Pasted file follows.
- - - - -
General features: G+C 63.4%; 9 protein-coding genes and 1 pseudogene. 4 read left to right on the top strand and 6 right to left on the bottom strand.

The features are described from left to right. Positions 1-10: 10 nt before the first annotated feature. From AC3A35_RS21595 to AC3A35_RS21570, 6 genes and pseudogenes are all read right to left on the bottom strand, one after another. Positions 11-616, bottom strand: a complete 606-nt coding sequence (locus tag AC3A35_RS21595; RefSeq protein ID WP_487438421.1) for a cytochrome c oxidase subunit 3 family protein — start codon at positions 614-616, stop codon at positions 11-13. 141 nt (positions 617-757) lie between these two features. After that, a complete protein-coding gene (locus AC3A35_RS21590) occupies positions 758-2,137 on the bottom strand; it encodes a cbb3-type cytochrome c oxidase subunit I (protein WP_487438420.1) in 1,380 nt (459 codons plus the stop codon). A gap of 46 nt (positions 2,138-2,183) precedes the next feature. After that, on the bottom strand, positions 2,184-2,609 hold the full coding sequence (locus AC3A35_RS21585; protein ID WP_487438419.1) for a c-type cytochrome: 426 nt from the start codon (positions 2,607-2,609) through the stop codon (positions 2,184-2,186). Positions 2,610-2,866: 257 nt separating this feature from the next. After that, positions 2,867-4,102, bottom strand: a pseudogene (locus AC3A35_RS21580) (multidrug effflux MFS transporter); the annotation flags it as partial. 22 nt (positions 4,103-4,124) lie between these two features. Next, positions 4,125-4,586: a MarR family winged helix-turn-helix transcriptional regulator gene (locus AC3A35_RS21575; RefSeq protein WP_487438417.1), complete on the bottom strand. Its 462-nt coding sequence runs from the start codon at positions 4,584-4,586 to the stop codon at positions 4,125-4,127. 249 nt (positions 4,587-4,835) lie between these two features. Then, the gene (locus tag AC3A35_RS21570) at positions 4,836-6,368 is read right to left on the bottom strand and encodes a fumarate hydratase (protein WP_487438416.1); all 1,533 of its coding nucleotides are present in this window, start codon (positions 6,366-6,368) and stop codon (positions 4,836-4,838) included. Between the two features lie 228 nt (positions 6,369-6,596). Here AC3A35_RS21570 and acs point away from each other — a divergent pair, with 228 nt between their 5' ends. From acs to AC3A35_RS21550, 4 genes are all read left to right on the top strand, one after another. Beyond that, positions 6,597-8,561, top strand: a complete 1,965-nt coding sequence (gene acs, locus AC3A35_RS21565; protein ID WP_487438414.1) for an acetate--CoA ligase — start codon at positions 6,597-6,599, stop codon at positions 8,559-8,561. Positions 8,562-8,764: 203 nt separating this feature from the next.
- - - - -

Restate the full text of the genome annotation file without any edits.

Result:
General features: G+C 63.4%; 9 protein-coding genes and 1 pseudogene. 4 read left to right on the top strand and 6 right to left on the bottom strand.

The features are described from left to right. Positions 1-10: 10 nt before the first annotated feature. From AC3A35_RS21595 to AC3A35_RS21570, 6 genes and pseudogenes are all read right to left on the bottom strand, one after another. Positions 11-616, bottom strand: a complete 606-nt coding sequence (locus tag AC3A35_RS21595; RefSeq protein ID WP_487438421.1) for a cytochrome c oxidase subunit 3 family protein — start codon at positions 614-616, stop codon at positions 11-13. 141 nt (positions 617-757) lie between these two features. After that, a complete protein-coding gene (locus AC3A35_RS21590) occupies positions 758-2,137 on the bottom strand; it encodes a cbb3-type cytochrome c oxidase subunit I (protein WP_487438420.1) in 1,380 nt (459 codons plus the stop codon). A gap of 46 nt (positions 2,138-2,183) precedes the next feature. After that, on the bottom strand, positions 2,184-2,609 hold the full coding sequence (locus AC3A35_RS21585; protein ID WP_487438419.1) for a c-type cytochrome: 426 nt from the start codon (positions 2,607-2,609) through the stop codon (positions 2,184-2,186). Positions 2,610-2,866: 257 nt separating this feature from the next. After that, positions 2,867-4,102, bottom strand: a pseudogene (locus AC3A35_RS21580) (multidrug effflux MFS transporter); the annotation flags it as partial. 22 nt (positions 4,103-4,124) lie between these two features. Next, positions 4,125-4,586: a MarR family winged helix-turn-helix transcriptional regulator gene (locus AC3A35_RS21575; RefSeq protein WP_487438417.1), complete on the bottom strand. Its 462-nt coding sequence runs from the start codon at positions 4,584-4,586 to the stop codon at positions 4,125-4,127. 249 nt (positions 4,587-4,835) lie between these two features. Then, the gene (locus tag AC3A35_RS21570) at positions 4,836-6,368 is read right to left on the bottom strand and encodes a fumarate hydratase (protein WP_487438416.1); all 1,533 of its coding nucleotides are present in this window, start codon (positions 6,366-6,368) and stop codon (positions 4,836-4,838) included. Between the two features lie 228 nt (positions 6,369-6,596). Here AC3A35_RS21570 and acs point away from each other — a divergent pair, with 228 nt between their 5' ends. From acs to AC3A35_RS21550, 4 genes are all read left to right on the top strand, one after another. Beyond that, positions 6,597-8,561, top strand: a complete 1,965-nt coding sequence (gene acs, locus AC3A35_RS21565; protein ID WP_487438414.1) for an acetate--CoA ligase — start codon at positions 6,597-6,599, stop codon at positions 8,559-8,561. Positions 8,562-8,764: 203 nt separating this feature from the next.